I am clicking on 'The' in 'The Feeling' and I am going to go ahead and select the entire contents of the table, everything but the header by going to the Table menu, choosing Select, and choosing this guy right there, Body Rows. That's going to select the body. Everything but the header. Notice the header is not selected. Then, I am going to go to the Cell Styles palette which is still up on screen. Alt+Click or Option+Click on the little page icon. Let's go ahead and name this style and we are going to call it Songs & Artists, because that's what it is, like so. I am going to go ahead and assign a Paragraph Style and that Paragraph Style will be Table body, big surprise there, but it is important, it is very important to setup those Paragraph Styles in advance.

So step one when formatting a table, in the way that we are doing it, should be to setup your Paragraph Styles. Step two, setup your Cell Styles and then step three, put them altogether inside of a Table Style. Alright, so grab Table body right there. And that it, go ahead and click OK, because remember, we haven't applied new style to the text. So this Preview checkbox is meaningless inside of this particular dialog box. So we need to go ahead and establish the link before we make any of our trickier modifications. Oh! Actually you know what, check this out. Change Based On to Table head, that way we will get that same inset information going. That will help us out quite a bit.

So Change Based on to Table head, Table body down here for Paragraph Styles, there's your name, that's all we are going to do, click OK. Then we need to apply this Style to the selected text, we will go ahead and click on Songs & Artists. That's going to make a slight modification; that has slightly changed that text. Now, press- I want you to press Ctrl+Shift+A, Command+Shift+A on the Mac to deselect the table. It had a pretty profound affect on our cells, because we went ahead and lifted the sort of the beige interiors that are associated with the header, so that's bad. That's really bad news.

So here is what I want you to do, let's make some modifications here. Double click on Songs & Artist, then make sure Preview is turned on, this time we can see a preview, because there is a link that's been established. Go to Text and I think what I want to do inside of this dialog box here, is I just want to click inside the Right value there and I want to take it up to 0p1 and that's actually down from the Right value of 0p3. So that just gives us some more space on right hand side in case we need it, it's just a little bit of precaution. That's all I want to do here inside of this panel.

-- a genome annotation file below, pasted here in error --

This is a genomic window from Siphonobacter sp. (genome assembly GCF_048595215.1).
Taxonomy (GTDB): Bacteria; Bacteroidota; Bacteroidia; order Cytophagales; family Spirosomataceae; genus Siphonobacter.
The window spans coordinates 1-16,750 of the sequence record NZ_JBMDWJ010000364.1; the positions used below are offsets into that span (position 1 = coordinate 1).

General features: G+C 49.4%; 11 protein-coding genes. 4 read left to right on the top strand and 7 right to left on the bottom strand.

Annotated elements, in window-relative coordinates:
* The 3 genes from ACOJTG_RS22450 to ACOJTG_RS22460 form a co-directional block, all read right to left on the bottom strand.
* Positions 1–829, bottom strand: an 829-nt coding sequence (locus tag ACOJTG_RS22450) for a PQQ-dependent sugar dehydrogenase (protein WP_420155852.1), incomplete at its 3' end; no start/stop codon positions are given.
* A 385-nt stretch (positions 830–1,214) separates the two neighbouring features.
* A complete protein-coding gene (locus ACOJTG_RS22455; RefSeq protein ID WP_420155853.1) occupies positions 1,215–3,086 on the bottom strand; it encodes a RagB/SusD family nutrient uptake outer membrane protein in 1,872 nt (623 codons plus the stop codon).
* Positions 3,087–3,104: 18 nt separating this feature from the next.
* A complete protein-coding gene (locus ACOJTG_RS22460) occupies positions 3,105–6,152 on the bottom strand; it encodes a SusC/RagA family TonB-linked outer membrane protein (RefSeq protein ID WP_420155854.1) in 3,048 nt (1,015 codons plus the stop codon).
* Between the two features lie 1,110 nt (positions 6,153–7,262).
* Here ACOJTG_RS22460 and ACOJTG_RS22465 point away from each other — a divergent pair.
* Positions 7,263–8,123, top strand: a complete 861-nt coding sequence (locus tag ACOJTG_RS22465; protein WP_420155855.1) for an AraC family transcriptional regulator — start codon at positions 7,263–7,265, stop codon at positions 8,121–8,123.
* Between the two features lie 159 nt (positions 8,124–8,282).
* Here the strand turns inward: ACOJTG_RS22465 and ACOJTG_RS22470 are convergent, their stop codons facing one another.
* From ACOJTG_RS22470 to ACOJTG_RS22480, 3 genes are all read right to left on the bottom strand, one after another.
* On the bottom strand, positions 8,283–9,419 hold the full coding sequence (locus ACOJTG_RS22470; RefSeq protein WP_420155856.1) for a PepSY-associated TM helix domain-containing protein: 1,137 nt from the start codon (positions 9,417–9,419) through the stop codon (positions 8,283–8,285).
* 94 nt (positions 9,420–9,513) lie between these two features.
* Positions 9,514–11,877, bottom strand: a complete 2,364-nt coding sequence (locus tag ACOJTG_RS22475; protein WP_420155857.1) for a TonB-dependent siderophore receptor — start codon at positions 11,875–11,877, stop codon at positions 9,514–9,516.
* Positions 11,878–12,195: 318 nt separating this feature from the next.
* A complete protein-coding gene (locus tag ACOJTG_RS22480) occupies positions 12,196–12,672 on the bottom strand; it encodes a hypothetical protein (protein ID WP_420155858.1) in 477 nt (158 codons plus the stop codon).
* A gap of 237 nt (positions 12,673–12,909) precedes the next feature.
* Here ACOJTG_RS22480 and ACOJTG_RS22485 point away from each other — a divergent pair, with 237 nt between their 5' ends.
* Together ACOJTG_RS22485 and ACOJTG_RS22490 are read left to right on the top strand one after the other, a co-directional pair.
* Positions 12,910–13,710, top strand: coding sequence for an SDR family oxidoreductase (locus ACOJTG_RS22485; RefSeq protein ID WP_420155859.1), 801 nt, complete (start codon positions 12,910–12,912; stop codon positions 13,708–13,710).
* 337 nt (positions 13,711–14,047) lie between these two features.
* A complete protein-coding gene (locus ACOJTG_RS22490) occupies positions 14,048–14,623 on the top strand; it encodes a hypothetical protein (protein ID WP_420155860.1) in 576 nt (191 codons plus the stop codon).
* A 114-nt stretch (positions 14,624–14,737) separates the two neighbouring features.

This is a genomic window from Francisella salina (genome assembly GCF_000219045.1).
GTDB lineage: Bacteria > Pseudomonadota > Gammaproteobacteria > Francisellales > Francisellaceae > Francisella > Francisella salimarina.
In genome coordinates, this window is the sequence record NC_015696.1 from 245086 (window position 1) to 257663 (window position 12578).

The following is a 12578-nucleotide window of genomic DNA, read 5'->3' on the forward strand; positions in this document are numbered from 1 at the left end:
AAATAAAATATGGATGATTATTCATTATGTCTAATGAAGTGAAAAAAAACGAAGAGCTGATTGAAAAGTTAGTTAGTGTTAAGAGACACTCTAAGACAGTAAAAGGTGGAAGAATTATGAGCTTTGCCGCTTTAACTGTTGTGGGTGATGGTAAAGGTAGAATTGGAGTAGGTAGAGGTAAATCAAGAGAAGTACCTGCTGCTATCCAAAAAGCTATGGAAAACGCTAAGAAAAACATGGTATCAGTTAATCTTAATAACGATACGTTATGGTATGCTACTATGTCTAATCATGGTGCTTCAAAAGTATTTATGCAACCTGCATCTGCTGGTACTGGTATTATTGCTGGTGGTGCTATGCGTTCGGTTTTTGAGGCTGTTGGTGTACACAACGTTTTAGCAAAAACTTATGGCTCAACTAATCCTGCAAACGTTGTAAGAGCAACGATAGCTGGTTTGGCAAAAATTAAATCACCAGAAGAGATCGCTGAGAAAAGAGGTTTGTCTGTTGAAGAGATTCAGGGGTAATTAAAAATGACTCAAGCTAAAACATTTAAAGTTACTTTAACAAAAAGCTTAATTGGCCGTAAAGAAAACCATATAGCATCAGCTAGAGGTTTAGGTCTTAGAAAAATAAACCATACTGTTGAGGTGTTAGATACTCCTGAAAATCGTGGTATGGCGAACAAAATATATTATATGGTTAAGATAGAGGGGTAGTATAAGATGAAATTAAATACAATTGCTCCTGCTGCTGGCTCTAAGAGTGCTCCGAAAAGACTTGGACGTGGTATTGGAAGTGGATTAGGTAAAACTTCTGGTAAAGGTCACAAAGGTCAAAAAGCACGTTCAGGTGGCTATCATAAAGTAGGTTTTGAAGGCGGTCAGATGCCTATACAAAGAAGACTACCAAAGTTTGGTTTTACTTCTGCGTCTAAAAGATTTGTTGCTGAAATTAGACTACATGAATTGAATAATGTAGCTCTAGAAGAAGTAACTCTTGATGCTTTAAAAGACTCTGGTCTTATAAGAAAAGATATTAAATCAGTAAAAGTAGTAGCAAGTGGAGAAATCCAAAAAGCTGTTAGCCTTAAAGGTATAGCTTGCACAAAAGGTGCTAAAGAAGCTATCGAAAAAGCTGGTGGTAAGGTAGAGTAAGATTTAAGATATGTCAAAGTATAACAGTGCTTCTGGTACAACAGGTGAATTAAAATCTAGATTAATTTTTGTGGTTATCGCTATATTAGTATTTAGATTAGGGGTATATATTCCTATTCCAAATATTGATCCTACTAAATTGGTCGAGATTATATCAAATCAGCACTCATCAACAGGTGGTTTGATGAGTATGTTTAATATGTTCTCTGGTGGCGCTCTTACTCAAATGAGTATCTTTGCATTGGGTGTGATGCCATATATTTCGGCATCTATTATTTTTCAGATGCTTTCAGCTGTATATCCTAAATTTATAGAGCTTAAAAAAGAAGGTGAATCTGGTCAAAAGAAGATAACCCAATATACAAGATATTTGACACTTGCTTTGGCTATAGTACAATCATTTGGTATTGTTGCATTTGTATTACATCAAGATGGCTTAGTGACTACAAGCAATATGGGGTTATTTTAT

Then I am going to move to Strokes and Fills and I want to change the color of the Strokes from Paper, which is that sort of whitish color that we are seeing there, to Black. InDesign calls white paper, because it's a printing program and you can't print anything that's lighter in color than the paper, after all. So it's just basically saying, as white as your paper is going to get. We want black, which is going to be the black ink. Then I am going to change the Cell Fill from white or whatever color it is right, actually it is just defaulting to whatever was assigned by Table head.

We are going to override that and we are going to apply None, and you can see that it changes on the fly, so we get a sense of what we are doing, thanks to that link that we have established between the style, the Cell Style and the text that we are modifying. Let's go back to General and just check out the settings. It should say, Table head +, because it's based on that, + Paragraph Style, which is Table body. And also we have a little bit of a Right inset value and then the Fill color is set to None and that's all that we need to see. For whatever reason, it's not listing that fact that we have also assigned some black strokes.

That's fine, because it is doing the job we need it to do and I could go back to Stokes and Fill and I can see that yes indeed, the color is at the Black. So good enough, go ahead and click OK, in order to accept that modification. Now that's our second Cell Style. As I was telling you, we need two more, we need four in all, because I want to change the appearance of the right hand column and of the left hand column to get rid of the farthest strokes in the table. You'll see what I mean, if you join me in the next exercise.